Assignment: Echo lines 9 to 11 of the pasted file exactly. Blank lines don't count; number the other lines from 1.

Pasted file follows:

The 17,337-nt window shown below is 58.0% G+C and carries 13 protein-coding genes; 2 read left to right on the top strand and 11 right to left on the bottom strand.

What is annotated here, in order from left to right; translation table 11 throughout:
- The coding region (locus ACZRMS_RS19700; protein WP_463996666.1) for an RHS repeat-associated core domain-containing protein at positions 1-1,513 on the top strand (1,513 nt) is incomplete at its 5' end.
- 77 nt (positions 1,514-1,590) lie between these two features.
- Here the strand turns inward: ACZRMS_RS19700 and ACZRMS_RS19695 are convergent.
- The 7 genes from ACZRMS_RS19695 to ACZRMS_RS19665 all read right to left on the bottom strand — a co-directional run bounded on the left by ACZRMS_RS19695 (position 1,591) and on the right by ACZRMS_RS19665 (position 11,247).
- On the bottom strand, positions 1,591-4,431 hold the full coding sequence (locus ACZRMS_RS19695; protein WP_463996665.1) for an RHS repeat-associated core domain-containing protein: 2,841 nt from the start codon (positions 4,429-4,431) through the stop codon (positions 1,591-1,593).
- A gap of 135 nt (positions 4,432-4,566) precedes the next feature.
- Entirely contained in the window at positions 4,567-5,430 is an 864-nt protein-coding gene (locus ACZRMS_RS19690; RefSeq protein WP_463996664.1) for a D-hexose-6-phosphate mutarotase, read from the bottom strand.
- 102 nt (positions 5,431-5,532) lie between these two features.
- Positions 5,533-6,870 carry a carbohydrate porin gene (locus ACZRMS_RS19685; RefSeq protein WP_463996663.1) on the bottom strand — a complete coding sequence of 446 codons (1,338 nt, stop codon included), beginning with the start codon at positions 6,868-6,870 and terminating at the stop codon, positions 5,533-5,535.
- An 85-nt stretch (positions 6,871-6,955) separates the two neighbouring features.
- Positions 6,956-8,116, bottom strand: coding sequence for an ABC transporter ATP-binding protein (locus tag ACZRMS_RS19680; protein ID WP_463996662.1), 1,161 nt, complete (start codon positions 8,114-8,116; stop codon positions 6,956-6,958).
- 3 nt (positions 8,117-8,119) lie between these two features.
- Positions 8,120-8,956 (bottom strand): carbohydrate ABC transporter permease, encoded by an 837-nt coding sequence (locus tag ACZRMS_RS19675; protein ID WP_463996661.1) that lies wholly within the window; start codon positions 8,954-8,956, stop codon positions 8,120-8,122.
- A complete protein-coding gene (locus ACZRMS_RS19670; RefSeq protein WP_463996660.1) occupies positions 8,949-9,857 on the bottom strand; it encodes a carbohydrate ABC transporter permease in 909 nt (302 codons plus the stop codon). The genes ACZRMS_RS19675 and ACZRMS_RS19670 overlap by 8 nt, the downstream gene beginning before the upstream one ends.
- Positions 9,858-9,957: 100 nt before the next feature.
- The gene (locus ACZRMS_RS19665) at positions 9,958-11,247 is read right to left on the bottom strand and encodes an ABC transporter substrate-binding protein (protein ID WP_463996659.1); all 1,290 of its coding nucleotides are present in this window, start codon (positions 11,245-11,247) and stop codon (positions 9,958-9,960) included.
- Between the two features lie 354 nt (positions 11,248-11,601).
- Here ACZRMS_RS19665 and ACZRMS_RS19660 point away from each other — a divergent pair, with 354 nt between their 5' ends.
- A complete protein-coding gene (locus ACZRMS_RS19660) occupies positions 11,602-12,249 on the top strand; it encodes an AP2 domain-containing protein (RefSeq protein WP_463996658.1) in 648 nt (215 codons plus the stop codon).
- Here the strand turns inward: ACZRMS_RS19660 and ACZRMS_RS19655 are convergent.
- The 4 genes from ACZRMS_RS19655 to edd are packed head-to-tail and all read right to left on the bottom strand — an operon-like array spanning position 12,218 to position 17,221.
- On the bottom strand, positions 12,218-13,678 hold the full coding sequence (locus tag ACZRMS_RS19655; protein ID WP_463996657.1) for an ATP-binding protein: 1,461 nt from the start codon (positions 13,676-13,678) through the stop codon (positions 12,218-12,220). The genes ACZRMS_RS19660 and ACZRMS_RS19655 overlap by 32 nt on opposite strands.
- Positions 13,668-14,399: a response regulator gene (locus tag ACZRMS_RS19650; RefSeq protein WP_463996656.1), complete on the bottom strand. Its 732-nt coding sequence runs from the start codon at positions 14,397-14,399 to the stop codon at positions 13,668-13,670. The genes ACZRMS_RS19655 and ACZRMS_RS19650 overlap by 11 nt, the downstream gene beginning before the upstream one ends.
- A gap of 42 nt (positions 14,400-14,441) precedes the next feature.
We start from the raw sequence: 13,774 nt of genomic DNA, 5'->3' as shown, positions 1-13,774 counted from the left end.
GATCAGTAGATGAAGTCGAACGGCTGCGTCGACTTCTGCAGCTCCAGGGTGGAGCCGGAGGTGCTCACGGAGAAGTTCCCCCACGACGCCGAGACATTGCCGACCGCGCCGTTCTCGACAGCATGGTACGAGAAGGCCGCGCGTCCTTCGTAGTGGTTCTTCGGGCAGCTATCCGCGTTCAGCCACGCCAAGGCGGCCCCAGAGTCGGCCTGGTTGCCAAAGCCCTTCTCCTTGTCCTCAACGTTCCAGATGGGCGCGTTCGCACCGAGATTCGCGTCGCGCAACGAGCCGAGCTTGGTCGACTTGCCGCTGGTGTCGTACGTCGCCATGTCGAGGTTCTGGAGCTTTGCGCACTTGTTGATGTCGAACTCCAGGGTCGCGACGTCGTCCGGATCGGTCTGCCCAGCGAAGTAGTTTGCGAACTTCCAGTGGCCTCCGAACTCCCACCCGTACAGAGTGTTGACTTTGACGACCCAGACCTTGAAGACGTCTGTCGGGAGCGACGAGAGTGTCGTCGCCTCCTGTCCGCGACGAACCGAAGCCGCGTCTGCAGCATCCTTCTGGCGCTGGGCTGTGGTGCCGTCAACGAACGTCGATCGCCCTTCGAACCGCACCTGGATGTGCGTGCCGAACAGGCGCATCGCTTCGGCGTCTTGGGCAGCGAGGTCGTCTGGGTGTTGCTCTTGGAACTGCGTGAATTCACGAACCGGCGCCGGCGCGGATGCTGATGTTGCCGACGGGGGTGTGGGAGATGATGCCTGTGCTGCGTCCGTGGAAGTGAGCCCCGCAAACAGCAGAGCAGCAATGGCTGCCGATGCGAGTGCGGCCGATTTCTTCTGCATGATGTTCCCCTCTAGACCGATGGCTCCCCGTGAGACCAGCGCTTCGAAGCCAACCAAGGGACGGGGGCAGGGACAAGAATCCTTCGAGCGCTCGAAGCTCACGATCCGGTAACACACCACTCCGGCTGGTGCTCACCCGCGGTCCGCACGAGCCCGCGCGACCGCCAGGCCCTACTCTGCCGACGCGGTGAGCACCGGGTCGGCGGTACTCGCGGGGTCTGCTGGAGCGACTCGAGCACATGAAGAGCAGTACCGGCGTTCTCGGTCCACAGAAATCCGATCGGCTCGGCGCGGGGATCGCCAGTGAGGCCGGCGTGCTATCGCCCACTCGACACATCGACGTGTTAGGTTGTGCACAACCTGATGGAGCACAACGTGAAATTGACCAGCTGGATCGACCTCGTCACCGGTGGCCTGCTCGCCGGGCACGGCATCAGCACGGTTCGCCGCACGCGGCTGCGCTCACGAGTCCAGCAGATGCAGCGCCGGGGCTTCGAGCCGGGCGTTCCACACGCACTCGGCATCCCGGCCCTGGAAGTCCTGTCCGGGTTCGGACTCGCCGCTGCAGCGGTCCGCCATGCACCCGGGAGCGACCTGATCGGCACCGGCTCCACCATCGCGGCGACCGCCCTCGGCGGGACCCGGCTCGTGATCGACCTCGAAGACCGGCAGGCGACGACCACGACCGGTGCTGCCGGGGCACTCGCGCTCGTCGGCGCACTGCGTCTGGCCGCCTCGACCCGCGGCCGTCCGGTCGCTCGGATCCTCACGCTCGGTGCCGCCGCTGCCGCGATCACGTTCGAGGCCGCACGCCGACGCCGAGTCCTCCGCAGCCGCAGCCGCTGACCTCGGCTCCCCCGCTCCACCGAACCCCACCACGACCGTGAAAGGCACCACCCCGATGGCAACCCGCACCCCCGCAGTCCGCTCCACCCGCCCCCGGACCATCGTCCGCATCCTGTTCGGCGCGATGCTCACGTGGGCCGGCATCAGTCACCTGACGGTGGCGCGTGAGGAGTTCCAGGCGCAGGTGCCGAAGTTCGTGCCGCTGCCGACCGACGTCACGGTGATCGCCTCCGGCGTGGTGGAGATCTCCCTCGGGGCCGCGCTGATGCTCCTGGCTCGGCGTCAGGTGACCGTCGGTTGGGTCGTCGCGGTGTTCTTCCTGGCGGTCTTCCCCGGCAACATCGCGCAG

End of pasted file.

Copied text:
- Entirely contained in the window at positions 4,567-5,430 is an 864-nt protein-coding gene (locus ACZRMS_RS19690; RefSeq protein WP_463996664.1) for a D-hexose-6-phosphate mutarotase, read from the bottom strand.
- 102 nt (positions 5,431-5,532) lie between these two features.
- Positions 5,533-6,870 carry a carbohydrate porin gene (locus ACZRMS_RS19685; RefSeq protein WP_463996663.1) on the bottom strand — a complete coding sequence of 446 codons (1,338 nt, stop codon included), beginning with the start codon at positions 6,868-6,870 and terminating at the stop codon, positions 5,533-5,535.